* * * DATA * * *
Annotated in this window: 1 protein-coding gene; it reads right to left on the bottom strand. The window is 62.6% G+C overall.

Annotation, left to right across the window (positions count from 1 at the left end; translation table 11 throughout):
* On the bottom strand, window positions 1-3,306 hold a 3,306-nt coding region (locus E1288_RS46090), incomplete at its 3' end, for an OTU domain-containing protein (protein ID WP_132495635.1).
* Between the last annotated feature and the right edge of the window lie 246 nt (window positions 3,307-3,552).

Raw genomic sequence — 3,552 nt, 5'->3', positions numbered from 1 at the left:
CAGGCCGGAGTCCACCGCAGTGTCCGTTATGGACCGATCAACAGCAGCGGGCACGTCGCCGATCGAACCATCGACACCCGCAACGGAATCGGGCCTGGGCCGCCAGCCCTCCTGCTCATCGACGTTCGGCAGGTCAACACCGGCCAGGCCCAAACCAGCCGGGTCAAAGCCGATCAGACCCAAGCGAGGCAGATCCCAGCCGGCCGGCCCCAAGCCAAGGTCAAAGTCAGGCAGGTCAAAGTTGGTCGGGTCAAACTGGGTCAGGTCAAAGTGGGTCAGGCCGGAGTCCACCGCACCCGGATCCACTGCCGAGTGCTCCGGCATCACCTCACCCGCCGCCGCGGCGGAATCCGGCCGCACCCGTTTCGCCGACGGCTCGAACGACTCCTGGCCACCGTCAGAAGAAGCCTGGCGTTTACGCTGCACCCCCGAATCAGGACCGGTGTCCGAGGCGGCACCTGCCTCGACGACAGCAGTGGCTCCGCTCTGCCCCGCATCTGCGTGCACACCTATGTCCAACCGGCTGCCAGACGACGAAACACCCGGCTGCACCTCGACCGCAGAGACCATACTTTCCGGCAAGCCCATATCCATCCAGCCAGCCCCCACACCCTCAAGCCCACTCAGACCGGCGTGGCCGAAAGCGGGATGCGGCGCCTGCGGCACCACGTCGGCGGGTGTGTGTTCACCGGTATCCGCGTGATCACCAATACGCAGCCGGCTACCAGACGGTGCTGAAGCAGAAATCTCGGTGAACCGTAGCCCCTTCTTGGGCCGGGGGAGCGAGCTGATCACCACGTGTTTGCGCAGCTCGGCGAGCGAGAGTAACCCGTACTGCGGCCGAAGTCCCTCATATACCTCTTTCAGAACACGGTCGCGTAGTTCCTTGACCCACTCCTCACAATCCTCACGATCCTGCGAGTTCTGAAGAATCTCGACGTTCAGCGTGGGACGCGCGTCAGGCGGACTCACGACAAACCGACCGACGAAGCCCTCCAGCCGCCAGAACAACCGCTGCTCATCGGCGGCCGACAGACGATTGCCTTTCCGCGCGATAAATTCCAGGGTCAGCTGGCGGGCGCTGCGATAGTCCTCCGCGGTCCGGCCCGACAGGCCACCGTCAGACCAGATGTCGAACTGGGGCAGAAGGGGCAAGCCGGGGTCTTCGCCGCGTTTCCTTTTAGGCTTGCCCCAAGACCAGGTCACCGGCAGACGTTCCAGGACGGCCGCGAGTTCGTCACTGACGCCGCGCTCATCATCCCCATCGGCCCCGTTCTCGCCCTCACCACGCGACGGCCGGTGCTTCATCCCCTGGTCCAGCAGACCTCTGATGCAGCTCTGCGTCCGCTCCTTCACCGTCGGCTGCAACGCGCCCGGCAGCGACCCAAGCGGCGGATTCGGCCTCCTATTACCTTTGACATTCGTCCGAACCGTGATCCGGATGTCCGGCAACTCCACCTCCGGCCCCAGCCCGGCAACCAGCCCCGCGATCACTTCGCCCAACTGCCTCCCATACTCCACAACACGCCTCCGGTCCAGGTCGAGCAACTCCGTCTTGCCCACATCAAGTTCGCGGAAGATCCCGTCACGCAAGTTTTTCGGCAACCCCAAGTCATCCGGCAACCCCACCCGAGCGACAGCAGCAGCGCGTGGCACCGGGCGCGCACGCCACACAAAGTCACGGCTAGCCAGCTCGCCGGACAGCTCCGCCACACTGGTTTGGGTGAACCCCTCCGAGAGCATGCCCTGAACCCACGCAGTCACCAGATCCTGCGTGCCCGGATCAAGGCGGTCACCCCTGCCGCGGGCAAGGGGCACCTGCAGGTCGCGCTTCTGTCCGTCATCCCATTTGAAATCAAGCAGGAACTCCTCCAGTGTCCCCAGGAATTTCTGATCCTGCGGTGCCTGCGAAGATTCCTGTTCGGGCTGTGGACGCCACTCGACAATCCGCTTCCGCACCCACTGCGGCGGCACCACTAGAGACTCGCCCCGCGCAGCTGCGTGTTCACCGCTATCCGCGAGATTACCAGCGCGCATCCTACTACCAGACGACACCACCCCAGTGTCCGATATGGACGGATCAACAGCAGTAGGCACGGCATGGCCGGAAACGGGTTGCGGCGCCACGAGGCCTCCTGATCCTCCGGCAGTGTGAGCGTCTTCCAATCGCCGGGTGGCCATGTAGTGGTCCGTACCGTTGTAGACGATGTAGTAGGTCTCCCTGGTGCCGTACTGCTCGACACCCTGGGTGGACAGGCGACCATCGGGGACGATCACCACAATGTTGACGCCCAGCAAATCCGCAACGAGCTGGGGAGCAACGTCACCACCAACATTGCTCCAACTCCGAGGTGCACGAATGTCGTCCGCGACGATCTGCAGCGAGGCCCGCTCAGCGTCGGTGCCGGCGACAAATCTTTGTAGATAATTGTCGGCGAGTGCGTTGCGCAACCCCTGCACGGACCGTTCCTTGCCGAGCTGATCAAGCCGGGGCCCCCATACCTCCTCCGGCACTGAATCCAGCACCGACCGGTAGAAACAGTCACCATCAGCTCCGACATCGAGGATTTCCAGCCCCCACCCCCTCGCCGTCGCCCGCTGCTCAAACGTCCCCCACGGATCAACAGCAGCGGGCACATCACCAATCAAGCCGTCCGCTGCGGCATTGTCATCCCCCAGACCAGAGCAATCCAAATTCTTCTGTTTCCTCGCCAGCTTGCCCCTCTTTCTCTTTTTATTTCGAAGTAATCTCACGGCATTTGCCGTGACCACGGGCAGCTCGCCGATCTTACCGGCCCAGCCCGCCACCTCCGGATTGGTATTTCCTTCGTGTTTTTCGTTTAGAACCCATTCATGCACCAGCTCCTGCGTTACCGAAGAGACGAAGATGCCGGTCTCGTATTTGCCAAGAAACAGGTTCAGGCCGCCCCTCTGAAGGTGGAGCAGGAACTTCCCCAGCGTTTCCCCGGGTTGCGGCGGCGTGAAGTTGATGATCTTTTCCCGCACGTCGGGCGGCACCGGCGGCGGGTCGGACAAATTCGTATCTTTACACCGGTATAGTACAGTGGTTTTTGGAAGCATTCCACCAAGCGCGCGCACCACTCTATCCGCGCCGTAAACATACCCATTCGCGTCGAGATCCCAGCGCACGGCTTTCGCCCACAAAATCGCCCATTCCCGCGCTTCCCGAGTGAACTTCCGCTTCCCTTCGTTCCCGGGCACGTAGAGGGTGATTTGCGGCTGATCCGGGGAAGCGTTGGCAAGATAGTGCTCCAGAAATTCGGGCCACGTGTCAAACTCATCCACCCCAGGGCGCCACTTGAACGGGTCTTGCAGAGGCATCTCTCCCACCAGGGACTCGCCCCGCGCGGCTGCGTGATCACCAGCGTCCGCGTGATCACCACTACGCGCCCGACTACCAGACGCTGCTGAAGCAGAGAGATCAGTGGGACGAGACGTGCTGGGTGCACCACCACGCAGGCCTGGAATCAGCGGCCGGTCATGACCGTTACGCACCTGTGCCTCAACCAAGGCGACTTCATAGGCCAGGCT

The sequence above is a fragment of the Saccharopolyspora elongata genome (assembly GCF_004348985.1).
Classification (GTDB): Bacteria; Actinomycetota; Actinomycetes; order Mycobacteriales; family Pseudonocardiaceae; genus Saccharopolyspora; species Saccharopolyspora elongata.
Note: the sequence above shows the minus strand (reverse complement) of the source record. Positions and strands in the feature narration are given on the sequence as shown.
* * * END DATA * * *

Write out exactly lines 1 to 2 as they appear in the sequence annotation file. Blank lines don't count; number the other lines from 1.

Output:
Annotated in this window: 1 protein-coding gene; it reads right to left on the bottom strand. The window is 62.6% G+C overall.

Annotation, left to right across the window (positions count from 1 at the left end; translation table 11 throughout):